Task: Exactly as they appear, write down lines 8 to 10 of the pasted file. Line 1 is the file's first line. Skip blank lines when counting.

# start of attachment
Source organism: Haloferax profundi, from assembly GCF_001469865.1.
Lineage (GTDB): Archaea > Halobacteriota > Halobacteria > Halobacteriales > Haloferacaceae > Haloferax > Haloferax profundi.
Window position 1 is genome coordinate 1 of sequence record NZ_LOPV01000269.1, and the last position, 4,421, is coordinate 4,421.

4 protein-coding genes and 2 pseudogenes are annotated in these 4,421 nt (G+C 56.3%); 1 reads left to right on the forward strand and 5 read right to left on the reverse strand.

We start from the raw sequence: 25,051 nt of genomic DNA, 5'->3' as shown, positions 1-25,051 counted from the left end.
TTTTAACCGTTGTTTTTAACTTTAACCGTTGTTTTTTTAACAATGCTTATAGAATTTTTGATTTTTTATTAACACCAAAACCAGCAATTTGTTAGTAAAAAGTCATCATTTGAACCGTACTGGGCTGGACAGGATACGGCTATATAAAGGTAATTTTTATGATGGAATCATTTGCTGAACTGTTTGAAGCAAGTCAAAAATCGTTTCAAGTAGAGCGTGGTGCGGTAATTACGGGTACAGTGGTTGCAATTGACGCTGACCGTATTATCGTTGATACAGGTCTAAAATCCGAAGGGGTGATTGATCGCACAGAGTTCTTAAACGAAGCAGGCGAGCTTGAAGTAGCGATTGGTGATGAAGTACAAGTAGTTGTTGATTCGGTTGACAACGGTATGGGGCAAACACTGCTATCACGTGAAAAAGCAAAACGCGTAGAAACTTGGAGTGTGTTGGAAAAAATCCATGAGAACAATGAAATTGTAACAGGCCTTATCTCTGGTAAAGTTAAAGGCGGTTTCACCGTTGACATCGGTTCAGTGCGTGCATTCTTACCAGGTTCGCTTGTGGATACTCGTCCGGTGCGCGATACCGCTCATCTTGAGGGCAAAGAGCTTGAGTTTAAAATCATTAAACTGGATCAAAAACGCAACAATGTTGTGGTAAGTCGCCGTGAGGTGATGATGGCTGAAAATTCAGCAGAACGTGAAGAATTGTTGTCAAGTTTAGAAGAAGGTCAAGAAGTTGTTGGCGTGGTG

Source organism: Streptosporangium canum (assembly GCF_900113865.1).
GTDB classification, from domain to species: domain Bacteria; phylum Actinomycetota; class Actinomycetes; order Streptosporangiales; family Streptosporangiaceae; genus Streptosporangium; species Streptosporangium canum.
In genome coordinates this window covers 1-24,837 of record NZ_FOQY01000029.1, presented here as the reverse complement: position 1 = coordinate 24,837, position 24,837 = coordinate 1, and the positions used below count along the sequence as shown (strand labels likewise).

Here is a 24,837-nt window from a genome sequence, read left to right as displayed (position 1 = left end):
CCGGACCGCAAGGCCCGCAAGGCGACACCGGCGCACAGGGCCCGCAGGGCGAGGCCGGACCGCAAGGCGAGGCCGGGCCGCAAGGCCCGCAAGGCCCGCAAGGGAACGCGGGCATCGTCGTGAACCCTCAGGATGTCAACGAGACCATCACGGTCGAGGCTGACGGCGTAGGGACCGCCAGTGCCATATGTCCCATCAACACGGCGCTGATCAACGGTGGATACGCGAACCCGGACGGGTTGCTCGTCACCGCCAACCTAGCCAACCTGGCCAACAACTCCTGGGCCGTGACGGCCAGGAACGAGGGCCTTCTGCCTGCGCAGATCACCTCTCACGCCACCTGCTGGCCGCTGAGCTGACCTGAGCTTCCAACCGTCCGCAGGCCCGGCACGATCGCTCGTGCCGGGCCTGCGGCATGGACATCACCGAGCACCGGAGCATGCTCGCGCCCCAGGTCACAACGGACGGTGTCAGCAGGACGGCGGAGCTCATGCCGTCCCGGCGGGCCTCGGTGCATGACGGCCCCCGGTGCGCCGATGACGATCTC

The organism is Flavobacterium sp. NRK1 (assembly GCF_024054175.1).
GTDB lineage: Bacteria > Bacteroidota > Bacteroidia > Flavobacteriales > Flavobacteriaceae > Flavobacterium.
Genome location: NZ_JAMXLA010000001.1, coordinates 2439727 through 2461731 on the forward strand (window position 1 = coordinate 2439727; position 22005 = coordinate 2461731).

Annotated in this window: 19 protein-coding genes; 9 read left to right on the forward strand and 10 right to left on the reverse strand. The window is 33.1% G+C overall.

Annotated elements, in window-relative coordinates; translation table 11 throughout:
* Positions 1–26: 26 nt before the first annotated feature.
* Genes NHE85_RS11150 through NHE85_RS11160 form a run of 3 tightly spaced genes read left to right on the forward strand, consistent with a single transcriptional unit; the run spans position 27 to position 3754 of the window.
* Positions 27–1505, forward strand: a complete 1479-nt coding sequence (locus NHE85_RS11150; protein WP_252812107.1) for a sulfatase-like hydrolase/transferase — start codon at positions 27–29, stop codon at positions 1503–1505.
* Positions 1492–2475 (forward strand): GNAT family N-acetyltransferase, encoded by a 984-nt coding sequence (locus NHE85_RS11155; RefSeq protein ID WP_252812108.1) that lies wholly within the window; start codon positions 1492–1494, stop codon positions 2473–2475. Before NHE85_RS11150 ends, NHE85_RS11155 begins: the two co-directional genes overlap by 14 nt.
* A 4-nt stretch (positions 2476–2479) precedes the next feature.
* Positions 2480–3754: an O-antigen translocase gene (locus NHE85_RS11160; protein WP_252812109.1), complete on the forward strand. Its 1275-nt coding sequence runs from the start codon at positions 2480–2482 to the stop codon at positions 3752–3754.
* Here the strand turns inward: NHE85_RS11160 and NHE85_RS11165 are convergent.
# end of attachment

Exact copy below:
GTDB classification, from domain to species: domain Bacteria; phylum Actinomycetota; class Actinomycetes; order Streptosporangiales; family Streptosporangiaceae; genus Streptosporangium; species Streptosporangium canum.
In genome coordinates this window covers 1-24,837 of record NZ_FOQY01000029.1, presented here as the reverse complement: position 1 = coordinate 24,837, position 24,837 = coordinate 1, and the positions used below count along the sequence as shown (strand labels likewise).

Here is a 24,837-nt window from a genome sequence, read left to right as displayed (position 1 = left end):